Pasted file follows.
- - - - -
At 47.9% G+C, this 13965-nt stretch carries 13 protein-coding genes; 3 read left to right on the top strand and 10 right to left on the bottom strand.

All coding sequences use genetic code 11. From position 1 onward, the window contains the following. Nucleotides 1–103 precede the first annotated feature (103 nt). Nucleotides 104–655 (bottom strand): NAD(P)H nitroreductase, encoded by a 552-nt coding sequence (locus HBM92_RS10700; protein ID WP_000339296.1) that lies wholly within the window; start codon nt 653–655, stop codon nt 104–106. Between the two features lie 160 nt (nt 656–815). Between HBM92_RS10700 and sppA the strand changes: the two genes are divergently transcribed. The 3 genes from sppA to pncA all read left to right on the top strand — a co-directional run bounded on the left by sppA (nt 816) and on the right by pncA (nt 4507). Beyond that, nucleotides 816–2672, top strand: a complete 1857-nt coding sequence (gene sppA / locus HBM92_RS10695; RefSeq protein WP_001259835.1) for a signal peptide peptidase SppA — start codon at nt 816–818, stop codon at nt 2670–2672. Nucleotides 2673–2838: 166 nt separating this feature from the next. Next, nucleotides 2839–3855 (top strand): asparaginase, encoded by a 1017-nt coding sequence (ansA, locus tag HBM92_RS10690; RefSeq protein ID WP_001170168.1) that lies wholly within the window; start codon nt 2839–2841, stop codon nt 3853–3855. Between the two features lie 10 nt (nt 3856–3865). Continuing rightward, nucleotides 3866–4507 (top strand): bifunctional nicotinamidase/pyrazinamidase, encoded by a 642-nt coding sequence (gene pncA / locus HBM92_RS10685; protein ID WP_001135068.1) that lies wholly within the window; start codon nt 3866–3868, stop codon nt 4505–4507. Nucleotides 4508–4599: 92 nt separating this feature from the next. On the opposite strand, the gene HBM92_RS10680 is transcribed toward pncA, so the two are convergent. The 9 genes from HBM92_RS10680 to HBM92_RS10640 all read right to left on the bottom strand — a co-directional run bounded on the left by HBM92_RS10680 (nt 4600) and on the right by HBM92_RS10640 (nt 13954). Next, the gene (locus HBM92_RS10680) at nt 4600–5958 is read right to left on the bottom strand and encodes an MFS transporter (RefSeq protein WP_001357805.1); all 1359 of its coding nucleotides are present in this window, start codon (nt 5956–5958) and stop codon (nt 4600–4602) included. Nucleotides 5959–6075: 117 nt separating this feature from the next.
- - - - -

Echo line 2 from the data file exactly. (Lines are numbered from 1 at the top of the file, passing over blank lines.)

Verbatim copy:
All coding sequences use genetic code 11. From position 1 onward, the window contains the following. Nucleotides 1–103 precede the first annotated feature (103 nt). Nucleotides 104–655 (bottom strand): NAD(P)H nitroreductase, encoded by a 552-nt coding sequence (locus HBM92_RS10700; protein ID WP_000339296.1) that lies wholly within the window; start codon nt 653–655, stop codon nt 104–106. Between the two features lie 160 nt (nt 656–815). Between HBM92_RS10700 and sppA the strand changes: the two genes are divergently transcribed. The 3 genes from sppA to pncA all read left to right on the top strand — a co-directional run bounded on the left by sppA (nt 816) and on the right by pncA (nt 4507). Beyond that, nucleotides 816–2672, top strand: a complete 1857-nt coding sequence (gene sppA / locus HBM92_RS10695; RefSeq protein WP_001259835.1) for a signal peptide peptidase SppA — start codon at nt 816–818, stop codon at nt 2670–2672. Nucleotides 2673–2838: 166 nt separating this feature from the next. Next, nucleotides 2839–3855 (top strand): asparaginase, encoded by a 1017-nt coding sequence (ansA, locus tag HBM92_RS10690; RefSeq protein ID WP_001170168.1) that lies wholly within the window; start codon nt 2839–2841, stop codon nt 3853–3855. Between the two features lie 10 nt (nt 3856–3865). Continuing rightward, nucleotides 3866–4507 (top strand): bifunctional nicotinamidase/pyrazinamidase, encoded by a 642-nt coding sequence (gene pncA / locus HBM92_RS10685; protein ID WP_001135068.1) that lies wholly within the window; start codon nt 3866–3868, stop codon nt 4505–4507. Nucleotides 4508–4599: 92 nt separating this feature from the next. On the opposite strand, the gene HBM92_RS10680 is transcribed toward pncA, so the two are convergent. The 9 genes from HBM92_RS10680 to HBM92_RS10640 all read right to left on the bottom strand — a co-directional run bounded on the left by HBM92_RS10680 (nt 4600) and on the right by HBM92_RS10640 (nt 13954). Next, the gene (locus HBM92_RS10680) at nt 4600–5958 is read right to left on the bottom strand and encodes an MFS transporter (RefSeq protein WP_001357805.1); all 1359 of its coding nucleotides are present in this window, start codon (nt 5956–5958) and stop codon (nt 4600–4602) included. Nucleotides 5959–6075: 117 nt separating this feature from the next.